, front), calls replaceFront(`value`

) and returns again`true`

. Otherwise, leaves the heap unaffected and returns`false`

. This method is useful in scenarios where the smallest k elements of a set of candidates must be collected. - scope bool
`conditionalSwap`

(ref ElementType!Store`value`

); - Swapping is allowed if the heap is full. If less(
`value`

, front), the method exchanges store.front and`value`

and returns`true`

. Otherwise, it leaves the heap unaffected and returns`false`

.

- BinaryHeap!(less, Store)
`heapify`

(alias less = "a < b", Store)(Store`s`

, size_t`initialSize`

= size_t.max); - Convenience function that returns a BinaryHeap!Store object initialized with
`s`

and`initialSize`

.Examples:import std.range.primitives; { // example from "Introduction to Algorithms" Cormen et al., p 146 int[] a = [ 4, 1, 3, 2, 16, 9, 10, 14, 8, 7 ]; auto h = heapify(a); h = heapify!"a < b"(a); assert(h.front == 16); assert(a == [ 16, 14, 10, 8, 7, 9, 3, 2, 4, 1 ]); auto witness = [ 16, 14, 10, 9, 8, 7, 4, 3, 2, 1 ]; for (; !h.empty; h.removeFront(), witness.popFront()) { assert(!witness.empty); assert(witness.front == h.front); } assert(witness.empty); } { int[] a = [ 4, 1, 3, 2, 16, 9, 10, 14, 8, 7 ]; int[] b = new int[a.length]; BinaryHeap!("a < b", int[]) h = BinaryHeap!("a < b", int[])(b, 0); foreach (e; a) { h.insert(e); } assert(b == [ 16, 14, 10, 8, 7, 3, 9, 1, 4, 2 ]); }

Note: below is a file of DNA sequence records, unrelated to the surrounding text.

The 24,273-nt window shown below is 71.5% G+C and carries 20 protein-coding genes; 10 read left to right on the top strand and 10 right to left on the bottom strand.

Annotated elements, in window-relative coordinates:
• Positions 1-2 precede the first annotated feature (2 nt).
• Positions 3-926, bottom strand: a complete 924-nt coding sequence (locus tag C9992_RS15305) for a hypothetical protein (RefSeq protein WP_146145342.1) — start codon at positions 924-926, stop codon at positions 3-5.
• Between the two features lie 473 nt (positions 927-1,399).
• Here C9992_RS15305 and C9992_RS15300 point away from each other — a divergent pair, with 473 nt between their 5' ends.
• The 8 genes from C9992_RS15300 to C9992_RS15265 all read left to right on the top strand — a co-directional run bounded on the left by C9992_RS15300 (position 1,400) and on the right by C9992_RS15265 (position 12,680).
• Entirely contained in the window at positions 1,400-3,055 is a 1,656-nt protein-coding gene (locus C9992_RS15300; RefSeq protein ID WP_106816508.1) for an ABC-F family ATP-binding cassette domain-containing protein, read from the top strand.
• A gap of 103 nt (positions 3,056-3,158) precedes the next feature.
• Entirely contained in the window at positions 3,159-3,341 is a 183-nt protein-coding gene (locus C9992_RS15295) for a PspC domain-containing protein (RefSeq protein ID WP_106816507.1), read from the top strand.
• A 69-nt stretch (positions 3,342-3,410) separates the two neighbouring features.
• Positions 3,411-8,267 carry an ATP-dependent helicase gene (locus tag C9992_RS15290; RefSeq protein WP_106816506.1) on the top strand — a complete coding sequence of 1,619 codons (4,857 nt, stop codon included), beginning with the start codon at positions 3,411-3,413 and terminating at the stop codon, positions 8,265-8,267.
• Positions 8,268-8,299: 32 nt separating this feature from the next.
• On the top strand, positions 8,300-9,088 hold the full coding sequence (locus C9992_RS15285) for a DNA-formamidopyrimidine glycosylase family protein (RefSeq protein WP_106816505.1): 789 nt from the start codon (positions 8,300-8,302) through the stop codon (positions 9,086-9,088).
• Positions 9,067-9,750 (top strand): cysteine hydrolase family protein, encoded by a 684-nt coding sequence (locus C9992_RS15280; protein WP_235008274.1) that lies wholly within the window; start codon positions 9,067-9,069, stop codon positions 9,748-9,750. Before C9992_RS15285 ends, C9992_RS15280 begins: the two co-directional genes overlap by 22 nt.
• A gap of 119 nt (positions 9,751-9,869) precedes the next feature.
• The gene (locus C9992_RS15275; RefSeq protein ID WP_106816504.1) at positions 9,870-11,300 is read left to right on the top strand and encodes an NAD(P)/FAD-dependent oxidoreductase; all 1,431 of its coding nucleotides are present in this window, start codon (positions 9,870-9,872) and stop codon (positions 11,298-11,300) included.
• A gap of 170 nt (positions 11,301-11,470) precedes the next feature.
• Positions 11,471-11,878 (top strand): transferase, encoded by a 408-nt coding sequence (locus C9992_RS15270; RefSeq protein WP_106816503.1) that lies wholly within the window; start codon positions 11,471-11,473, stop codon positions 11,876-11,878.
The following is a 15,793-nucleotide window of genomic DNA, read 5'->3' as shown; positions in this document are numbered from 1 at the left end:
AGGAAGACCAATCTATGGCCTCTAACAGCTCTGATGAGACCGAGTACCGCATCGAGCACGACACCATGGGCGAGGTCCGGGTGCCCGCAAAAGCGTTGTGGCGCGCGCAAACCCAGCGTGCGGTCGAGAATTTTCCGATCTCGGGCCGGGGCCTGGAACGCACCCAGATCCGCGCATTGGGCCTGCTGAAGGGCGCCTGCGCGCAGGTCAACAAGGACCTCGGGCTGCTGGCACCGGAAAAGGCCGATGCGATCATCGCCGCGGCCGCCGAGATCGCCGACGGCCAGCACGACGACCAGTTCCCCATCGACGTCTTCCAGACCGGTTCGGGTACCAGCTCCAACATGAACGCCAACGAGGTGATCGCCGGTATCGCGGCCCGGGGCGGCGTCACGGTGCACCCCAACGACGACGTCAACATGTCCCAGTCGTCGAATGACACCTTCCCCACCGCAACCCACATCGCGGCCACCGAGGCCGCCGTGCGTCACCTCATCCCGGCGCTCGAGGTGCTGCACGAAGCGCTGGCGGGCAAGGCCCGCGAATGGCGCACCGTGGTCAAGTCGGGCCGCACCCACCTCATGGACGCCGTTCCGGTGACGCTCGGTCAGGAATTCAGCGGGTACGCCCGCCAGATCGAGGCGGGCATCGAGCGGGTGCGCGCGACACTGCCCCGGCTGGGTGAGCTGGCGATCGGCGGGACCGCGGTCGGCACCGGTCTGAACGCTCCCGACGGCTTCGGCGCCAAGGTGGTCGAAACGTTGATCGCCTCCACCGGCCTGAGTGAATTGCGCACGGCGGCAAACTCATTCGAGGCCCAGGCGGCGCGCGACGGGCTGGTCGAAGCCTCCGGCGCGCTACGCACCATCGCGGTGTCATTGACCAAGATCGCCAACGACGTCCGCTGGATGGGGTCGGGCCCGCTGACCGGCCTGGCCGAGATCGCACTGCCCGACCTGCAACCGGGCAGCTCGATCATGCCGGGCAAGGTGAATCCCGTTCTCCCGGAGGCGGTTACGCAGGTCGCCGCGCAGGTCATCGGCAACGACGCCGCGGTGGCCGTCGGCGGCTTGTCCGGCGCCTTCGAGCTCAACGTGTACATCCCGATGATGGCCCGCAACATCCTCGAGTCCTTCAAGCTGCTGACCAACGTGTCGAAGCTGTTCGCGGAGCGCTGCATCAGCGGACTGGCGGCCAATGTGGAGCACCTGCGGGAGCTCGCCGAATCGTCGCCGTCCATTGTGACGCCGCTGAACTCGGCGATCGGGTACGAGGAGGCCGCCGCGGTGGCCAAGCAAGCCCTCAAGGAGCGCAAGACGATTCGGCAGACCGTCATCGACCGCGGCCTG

- template
`HeapOps`

(alias less, Range) - Heap operations for random-access ranges
- void
`heapSort`

()(Range`r`

); - template because of @@@12410@@@
- void
`buildHeap`

()(Range`r`

); - template because of @@@12410@@@
- bool
`isHeap`

()(Range`r`

); - void
`siftDown`

()(Range`r`

, size_t`parent`

, immutable size_t`end`

); - Sifts down
`r`

[`parent`

] (which is initially assumed to be messed up) so the heap property is restored for`r`

[`parent`

..`end`

]. template because of @@@12410@@@ - void
`percolate`

()(Range`r`

, size_t`parent`

, immutable size_t`end`

); - Alternate version of siftDown that performs fewer comparisons, see https://en.wikipedia.org/wiki/Heapsort#Bottom-up_heapsort. The
`percolate`

process first sifts the`parent`

all the way down (without comparing it against the leaves), and then a bit up until the heap property is restored. So there are more swaps but fewer comparisons. Gains are made when the final position is likely to`end`

toward the bottom of the heap, so not a lot of sifts back are performed. template because of @@@12410@@@